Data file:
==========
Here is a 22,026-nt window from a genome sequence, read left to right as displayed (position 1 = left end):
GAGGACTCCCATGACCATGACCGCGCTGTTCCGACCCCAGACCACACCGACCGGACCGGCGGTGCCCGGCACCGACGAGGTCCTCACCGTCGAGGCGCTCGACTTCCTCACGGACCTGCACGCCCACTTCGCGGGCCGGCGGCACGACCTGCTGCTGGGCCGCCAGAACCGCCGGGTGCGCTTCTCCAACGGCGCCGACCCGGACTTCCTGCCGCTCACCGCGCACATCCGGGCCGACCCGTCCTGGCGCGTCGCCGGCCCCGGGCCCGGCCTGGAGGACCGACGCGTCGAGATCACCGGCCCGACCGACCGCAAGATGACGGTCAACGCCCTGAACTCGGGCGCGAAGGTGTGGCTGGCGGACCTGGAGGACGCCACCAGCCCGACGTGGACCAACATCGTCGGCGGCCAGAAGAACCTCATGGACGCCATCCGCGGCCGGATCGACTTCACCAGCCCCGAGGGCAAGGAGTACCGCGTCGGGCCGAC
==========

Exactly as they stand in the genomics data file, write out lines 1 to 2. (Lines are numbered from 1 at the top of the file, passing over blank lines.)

Here is a 22,026-nt window from a genome sequence, read left to right as displayed (position 1 = left end):
GAGGACTCCCATGACCATGACCGCGCTGTTCCGACCCCAGACCACACCGACCGGACCGGCGGTGCCCGGCACCGACGAGGTCCTCACCGTCGAGGCGCTCGACTTCCTCACGGACCTGCACGCCCACTTCGCGGGCCGGCGGCACGACCTGCTGCTGGGCCGCCAGAACCGCCGGGTGCGCTTCTCCAACGGCGCCGACCCGGACTTCCTGCCGCTCACCGCGCACATCCGGGCCGACCCGTCCTGGCGCGTCGCCGGCCCCGGGCCCGGCCTGGAGGACCGACGCGTCGAGATCACCGGCCCGACCGACCGCAAGATGACGGTCAACGCCCTGAACTCGGGCGCGAAGGTGTGGCTGGCGGACCTGGAGGACGCCACCAGCCCGACGTGGACCAACATCGTCGGCGGCCAGAAGAACCTCATGGACGCCATCCGCGGCCGGATCGACTTCACCAGCCCCGAGGGCAAGGAGTACCGCGTCGGGCCGAC